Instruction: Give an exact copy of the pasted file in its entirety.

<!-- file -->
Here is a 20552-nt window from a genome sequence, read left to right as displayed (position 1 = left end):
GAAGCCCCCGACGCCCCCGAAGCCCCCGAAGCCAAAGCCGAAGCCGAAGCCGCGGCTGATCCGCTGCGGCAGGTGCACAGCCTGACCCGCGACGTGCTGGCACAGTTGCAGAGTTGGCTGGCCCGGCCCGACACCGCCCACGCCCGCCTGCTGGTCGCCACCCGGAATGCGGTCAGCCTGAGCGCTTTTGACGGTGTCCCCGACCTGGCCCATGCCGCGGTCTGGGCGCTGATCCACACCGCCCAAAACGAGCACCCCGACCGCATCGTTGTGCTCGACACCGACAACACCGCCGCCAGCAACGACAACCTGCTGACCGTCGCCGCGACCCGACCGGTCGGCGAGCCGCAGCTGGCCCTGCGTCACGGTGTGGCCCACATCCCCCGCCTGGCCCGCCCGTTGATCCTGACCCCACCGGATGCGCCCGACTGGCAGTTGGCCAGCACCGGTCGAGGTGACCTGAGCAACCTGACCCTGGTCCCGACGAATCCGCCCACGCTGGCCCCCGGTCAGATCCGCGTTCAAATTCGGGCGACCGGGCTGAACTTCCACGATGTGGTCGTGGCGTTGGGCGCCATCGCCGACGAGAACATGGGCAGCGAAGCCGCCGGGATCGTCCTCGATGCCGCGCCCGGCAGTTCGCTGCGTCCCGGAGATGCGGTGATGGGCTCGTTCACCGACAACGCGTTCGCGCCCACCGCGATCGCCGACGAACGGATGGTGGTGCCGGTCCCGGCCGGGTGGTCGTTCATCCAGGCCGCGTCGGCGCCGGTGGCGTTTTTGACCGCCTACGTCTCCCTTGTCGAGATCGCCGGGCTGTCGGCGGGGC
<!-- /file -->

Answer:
Here is a 20552-nt window from a genome sequence, read left to right as displayed (position 1 = left end):
GAAGCCCCCGACGCCCCCGAAGCCCCCGAAGCCAAAGCCGAAGCCGAAGCCGCGGCTGATCCGCTGCGGCAGGTGCACAGCCTGACCCGCGACGTGCTGGCACAGTTGCAGAGTTGGCTGGCCCGGCCCGACACCGCCCACGCCCGCCTGCTGGTCGCCACCCGGAATGCGGTCAGCCTGAGCGCTTTTGACGGTGTCCCCGACCTGGCCCATGCCGCGGTCTGGGCGCTGATCCACACCGCCCAAAACGAGCACCCCGACCGCATCGTTGTGCTCGACACCGACAACACCGCCGCCAGCAACGACAACCTGCTGACCGTCGCCGCGACCCGACCGGTCGGCGAGCCGCAGCTGGCCCTGCGTCACGGTGTGGCCCACATCCCCCGCCTGGCCCGCCCGTTGATCCTGACCCCACCGGATGCGCCCGACTGGCAGTTGGCCAGCACCGGTCGAGGTGACCTGAGCAACCTGACCCTGGTCCCGACGAATCCGCCCACGCTGGCCCCCGGTCAGATCCGCGTTCAAATTCGGGCGACCGGGCTGAACTTCCACGATGTGGTCGTGGCGTTGGGCGCCATCGCCGACGAGAACATGGGCAGCGAAGCCGCCGGGATCGTCCTCGATGCCGCGCCCGGCAGTTCGCTGCGTCCCGGAGATGCGGTGATGGGCTCGTTCACCGACAACGCGTTCGCGCCCACCGCGATCGCCGACGAACGGATGGTGGTGCCGGTCCCGGCCGGGTGGTCGTTCATCCAGGCCGCGTCGGCGCCGGTGGCGTTTTTGACCGCCTACGTCTCCCTTGTCGAGATCGCCGGGCTGTCGGCGGGGC